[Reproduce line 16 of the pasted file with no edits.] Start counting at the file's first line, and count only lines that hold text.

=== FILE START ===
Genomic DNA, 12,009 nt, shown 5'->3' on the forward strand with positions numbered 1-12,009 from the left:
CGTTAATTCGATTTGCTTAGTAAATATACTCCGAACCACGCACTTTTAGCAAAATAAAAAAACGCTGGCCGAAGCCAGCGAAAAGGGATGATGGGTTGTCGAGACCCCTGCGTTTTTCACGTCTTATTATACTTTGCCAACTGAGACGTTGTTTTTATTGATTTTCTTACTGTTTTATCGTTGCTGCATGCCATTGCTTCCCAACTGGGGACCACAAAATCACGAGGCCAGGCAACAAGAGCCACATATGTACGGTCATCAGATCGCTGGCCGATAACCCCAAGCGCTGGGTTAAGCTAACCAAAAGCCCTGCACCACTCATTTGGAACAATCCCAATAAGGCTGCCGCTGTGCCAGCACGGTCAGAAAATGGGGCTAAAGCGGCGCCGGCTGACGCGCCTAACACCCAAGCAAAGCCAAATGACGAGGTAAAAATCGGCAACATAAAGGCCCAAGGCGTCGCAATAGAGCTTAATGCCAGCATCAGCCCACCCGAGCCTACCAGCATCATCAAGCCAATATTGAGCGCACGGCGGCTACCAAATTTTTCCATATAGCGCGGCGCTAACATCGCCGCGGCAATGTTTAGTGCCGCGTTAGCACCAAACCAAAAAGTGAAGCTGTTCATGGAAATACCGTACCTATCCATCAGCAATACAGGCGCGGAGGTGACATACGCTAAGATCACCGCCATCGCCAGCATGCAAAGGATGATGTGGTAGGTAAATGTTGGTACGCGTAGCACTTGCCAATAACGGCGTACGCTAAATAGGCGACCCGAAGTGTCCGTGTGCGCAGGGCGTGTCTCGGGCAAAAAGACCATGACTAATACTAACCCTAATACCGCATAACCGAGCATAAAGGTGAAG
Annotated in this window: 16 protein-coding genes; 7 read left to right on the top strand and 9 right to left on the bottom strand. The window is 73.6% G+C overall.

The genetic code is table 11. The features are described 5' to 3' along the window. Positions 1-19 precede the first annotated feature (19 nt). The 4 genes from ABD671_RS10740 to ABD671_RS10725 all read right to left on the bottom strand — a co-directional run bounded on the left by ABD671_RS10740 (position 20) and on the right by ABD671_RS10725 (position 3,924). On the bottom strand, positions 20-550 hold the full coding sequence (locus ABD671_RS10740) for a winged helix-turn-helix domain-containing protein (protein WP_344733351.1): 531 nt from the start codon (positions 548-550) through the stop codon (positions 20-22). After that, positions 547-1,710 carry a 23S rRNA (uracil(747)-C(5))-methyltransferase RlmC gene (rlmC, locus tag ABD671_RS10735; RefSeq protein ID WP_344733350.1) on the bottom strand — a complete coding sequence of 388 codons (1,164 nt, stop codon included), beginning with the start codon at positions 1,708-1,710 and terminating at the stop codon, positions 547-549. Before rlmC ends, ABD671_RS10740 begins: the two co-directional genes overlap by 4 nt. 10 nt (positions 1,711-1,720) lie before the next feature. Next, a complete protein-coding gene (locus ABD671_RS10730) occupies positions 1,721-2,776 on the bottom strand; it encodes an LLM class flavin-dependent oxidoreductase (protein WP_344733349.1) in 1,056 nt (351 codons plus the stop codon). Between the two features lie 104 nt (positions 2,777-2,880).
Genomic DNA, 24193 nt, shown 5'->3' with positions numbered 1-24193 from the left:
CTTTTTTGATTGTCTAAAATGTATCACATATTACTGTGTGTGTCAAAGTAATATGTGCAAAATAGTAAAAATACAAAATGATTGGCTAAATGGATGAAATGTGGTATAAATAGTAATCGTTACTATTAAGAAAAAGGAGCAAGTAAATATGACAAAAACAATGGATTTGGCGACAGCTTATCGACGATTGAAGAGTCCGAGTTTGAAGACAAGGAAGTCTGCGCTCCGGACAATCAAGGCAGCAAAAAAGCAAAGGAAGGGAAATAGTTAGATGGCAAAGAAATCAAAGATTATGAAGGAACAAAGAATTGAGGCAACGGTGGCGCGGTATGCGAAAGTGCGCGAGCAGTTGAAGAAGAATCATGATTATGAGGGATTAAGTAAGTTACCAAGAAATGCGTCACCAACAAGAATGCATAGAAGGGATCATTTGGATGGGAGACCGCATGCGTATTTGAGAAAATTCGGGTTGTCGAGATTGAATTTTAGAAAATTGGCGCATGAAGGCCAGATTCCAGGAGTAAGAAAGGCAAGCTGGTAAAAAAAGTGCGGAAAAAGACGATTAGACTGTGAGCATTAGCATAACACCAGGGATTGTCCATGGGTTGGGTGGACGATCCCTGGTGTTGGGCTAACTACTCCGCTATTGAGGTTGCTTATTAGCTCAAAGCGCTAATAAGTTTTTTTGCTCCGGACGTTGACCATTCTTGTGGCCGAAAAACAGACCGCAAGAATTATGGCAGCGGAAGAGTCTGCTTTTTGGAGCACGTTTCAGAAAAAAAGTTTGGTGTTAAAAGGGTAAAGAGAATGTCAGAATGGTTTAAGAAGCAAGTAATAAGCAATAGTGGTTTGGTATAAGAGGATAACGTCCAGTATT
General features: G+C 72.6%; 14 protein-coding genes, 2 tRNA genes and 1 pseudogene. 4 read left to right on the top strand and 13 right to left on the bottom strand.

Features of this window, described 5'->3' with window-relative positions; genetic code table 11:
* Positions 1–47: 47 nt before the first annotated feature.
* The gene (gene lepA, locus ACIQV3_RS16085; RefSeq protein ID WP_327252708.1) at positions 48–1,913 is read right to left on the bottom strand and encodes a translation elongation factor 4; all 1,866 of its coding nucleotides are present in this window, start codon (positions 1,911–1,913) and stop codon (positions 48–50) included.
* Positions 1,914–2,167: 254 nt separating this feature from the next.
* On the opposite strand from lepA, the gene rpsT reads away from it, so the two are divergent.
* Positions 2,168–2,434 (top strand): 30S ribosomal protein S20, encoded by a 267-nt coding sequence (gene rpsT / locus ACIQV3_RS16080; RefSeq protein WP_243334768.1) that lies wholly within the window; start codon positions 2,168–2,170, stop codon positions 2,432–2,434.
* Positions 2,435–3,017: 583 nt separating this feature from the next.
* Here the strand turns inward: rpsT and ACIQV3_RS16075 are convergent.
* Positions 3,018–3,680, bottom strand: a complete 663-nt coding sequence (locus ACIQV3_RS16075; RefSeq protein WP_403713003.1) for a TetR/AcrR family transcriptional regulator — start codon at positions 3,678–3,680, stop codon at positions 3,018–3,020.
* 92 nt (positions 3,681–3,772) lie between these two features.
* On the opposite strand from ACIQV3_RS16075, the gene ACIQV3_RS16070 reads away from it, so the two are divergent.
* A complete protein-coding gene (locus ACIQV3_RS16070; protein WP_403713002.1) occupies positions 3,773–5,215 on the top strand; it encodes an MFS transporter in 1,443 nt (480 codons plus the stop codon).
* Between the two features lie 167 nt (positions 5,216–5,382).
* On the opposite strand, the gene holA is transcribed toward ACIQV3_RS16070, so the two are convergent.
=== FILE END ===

* Positions 3,018–3,680, bottom strand: a complete 663-nt coding sequence (locus ACIQV3_RS16075; RefSeq protein WP_403713003.1) for a TetR/AcrR family transcriptional regulator — start codon at positions 3,678–3,680, stop codon at positions 3,018–3,020.